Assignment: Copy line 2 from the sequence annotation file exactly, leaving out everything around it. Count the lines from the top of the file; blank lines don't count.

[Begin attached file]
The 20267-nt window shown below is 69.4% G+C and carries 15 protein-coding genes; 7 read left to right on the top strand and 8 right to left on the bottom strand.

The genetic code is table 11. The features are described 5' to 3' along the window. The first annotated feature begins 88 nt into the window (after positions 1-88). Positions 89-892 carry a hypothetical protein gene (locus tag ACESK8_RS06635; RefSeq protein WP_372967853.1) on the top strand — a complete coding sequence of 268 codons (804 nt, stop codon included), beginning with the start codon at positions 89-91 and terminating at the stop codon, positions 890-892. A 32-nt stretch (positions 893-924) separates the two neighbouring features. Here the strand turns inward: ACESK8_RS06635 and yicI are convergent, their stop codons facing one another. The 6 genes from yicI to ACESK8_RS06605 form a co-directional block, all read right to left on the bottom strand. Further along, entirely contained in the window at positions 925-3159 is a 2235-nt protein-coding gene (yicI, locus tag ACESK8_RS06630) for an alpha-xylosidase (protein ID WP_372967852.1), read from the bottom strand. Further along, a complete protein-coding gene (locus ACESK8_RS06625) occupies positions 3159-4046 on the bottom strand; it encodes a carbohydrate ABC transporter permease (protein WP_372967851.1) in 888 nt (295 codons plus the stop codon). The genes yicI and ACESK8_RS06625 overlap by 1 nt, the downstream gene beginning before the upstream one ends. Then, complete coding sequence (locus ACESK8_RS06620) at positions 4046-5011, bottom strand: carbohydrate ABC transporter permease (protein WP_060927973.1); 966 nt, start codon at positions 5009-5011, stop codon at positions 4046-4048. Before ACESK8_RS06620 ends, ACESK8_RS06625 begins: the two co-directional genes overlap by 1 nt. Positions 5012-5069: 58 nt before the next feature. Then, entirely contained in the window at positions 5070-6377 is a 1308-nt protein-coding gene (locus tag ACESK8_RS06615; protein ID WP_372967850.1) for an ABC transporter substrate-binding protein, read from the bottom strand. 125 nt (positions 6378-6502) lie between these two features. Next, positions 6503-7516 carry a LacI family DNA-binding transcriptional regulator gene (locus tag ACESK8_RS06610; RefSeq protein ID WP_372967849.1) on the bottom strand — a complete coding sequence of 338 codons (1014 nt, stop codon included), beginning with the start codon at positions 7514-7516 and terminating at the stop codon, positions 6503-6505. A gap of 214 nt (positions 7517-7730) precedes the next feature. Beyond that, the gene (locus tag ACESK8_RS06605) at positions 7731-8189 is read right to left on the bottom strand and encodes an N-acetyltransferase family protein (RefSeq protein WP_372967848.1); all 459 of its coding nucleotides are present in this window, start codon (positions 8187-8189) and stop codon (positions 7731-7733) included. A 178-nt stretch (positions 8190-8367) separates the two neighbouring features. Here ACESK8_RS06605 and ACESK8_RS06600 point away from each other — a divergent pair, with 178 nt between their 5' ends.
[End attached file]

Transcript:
The genetic code is table 11. The features are described 5' to 3' along the window. The first annotated feature begins 88 nt into the window (after positions 1-88). Positions 89-892 carry a hypothetical protein gene (locus tag ACESK8_RS06635; RefSeq protein WP_372967853.1) on the top strand — a complete coding sequence of 268 codons (804 nt, stop codon included), beginning with the start codon at positions 89-91 and terminating at the stop codon, positions 890-892. A 32-nt stretch (positions 893-924) separates the two neighbouring features. Here the strand turns inward: ACESK8_RS06635 and yicI are convergent, their stop codons facing one another. The 6 genes from yicI to ACESK8_RS06605 form a co-directional block, all read right to left on the bottom strand. Further along, entirely contained in the window at positions 925-3159 is a 2235-nt protein-coding gene (yicI, locus tag ACESK8_RS06630) for an alpha-xylosidase (protein ID WP_372967852.1), read from the bottom strand. Further along, a complete protein-coding gene (locus ACESK8_RS06625) occupies positions 3159-4046 on the bottom strand; it encodes a carbohydrate ABC transporter permease (protein WP_372967851.1) in 888 nt (295 codons plus the stop codon). The genes yicI and ACESK8_RS06625 overlap by 1 nt, the downstream gene beginning before the upstream one ends. Then, complete coding sequence (locus ACESK8_RS06620) at positions 4046-5011, bottom strand: carbohydrate ABC transporter permease (protein WP_060927973.1); 966 nt, start codon at positions 5009-5011, stop codon at positions 4046-4048. Before ACESK8_RS06620 ends, ACESK8_RS06625 begins: the two co-directional genes overlap by 1 nt. Positions 5012-5069: 58 nt before the next feature. Then, entirely contained in the window at positions 5070-6377 is a 1308-nt protein-coding gene (locus tag ACESK8_RS06615; protein ID WP_372967850.1) for an ABC transporter substrate-binding protein, read from the bottom strand. 125 nt (positions 6378-6502) lie between these two features. Next, positions 6503-7516 carry a LacI family DNA-binding transcriptional regulator gene (locus tag ACESK8_RS06610; RefSeq protein ID WP_372967849.1) on the bottom strand — a complete coding sequence of 338 codons (1014 nt, stop codon included), beginning with the start codon at positions 7514-7516 and terminating at the stop codon, positions 6503-6505. A gap of 214 nt (positions 7517-7730) precedes the next feature. Beyond that, the gene (locus tag ACESK8_RS06605) at positions 7731-8189 is read right to left on the bottom strand and encodes an N-acetyltransferase family protein (RefSeq protein WP_372967848.1); all 459 of its coding nucleotides are present in this window, start codon (positions 8187-8189) and stop codon (positions 7731-7733) included. A 178-nt stretch (positions 8190-8367) separates the two neighbouring features. Here ACESK8_RS06605 and ACESK8_RS06600 point away from each other — a divergent pair, with 178 nt between their 5' ends.